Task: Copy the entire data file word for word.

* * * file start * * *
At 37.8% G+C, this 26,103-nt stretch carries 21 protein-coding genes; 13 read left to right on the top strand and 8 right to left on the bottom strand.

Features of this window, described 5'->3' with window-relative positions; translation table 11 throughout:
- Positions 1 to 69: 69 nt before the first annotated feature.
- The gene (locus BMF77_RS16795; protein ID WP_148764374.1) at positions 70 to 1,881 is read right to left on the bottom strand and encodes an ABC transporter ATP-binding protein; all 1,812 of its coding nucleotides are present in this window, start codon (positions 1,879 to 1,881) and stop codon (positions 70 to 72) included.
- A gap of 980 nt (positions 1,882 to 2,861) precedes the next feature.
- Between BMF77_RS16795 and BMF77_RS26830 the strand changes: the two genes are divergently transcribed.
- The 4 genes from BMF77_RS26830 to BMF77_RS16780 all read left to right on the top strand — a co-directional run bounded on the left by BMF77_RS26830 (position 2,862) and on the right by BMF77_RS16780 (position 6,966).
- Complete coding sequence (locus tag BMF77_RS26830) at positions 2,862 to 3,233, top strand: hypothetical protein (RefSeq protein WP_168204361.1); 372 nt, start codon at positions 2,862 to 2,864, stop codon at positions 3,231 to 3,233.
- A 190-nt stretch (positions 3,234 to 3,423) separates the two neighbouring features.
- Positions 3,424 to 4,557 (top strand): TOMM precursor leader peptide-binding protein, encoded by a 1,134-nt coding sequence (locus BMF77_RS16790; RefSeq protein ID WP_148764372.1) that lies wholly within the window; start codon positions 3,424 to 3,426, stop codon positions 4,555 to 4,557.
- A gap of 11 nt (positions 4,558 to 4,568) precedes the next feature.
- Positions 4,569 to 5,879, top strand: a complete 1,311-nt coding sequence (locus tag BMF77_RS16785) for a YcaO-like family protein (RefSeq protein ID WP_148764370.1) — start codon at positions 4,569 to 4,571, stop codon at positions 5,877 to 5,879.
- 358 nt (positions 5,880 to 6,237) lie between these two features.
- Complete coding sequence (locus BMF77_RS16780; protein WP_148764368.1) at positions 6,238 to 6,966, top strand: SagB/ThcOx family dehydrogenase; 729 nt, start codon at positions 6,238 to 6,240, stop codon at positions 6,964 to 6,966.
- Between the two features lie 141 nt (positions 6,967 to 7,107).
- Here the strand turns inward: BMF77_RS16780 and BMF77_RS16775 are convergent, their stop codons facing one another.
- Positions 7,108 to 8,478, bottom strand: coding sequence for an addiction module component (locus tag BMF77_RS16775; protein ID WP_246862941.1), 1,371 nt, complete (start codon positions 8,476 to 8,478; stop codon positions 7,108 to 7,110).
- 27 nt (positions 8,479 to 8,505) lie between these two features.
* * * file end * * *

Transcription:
At 37.8% G+C, this 26,103-nt stretch carries 21 protein-coding genes; 13 read left to right on the top strand and 8 right to left on the bottom strand.

Features of this window, described 5'->3' with window-relative positions; translation table 11 throughout:
- Positions 1 to 69: 69 nt before the first annotated feature.
- The gene (locus BMF77_RS16795; protein ID WP_148764374.1) at positions 70 to 1,881 is read right to left on the bottom strand and encodes an ABC transporter ATP-binding protein; all 1,812 of its coding nucleotides are present in this window, start codon (positions 1,879 to 1,881) and stop codon (positions 70 to 72) included.
- A gap of 980 nt (positions 1,882 to 2,861) precedes the next feature.
- Between BMF77_RS16795 and BMF77_RS26830 the strand changes: the two genes are divergently transcribed.
- The 4 genes from BMF77_RS26830 to BMF77_RS16780 all read left to right on the top strand — a co-directional run bounded on the left by BMF77_RS26830 (position 2,862) and on the right by BMF77_RS16780 (position 6,966).
- Complete coding sequence (locus tag BMF77_RS26830) at positions 2,862 to 3,233, top strand: hypothetical protein (RefSeq protein WP_168204361.1); 372 nt, start codon at positions 2,862 to 2,864, stop codon at positions 3,231 to 3,233.
- A 190-nt stretch (positions 3,234 to 3,423) separates the two neighbouring features.
- Positions 3,424 to 4,557 (top strand): TOMM precursor leader peptide-binding protein, encoded by a 1,134-nt coding sequence (locus BMF77_RS16790; RefSeq protein ID WP_148764372.1) that lies wholly within the window; start codon positions 3,424 to 3,426, stop codon positions 4,555 to 4,557.
- A gap of 11 nt (positions 4,558 to 4,568) precedes the next feature.
- Positions 4,569 to 5,879, top strand: a complete 1,311-nt coding sequence (locus tag BMF77_RS16785) for a YcaO-like family protein (RefSeq protein ID WP_148764370.1) — start codon at positions 4,569 to 4,571, stop codon at positions 5,877 to 5,879.
- 358 nt (positions 5,880 to 6,237) lie between these two features.
- Complete coding sequence (locus BMF77_RS16780; protein WP_148764368.1) at positions 6,238 to 6,966, top strand: SagB/ThcOx family dehydrogenase; 729 nt, start codon at positions 6,238 to 6,240, stop codon at positions 6,964 to 6,966.
- Between the two features lie 141 nt (positions 6,967 to 7,107).
- Here the strand turns inward: BMF77_RS16780 and BMF77_RS16775 are convergent, their stop codons facing one another.
- Positions 7,108 to 8,478, bottom strand: coding sequence for an addiction module component (locus tag BMF77_RS16775; protein ID WP_246862941.1), 1,371 nt, complete (start codon positions 8,476 to 8,478; stop codon positions 7,108 to 7,110).
- 27 nt (positions 8,479 to 8,505) lie between these two features.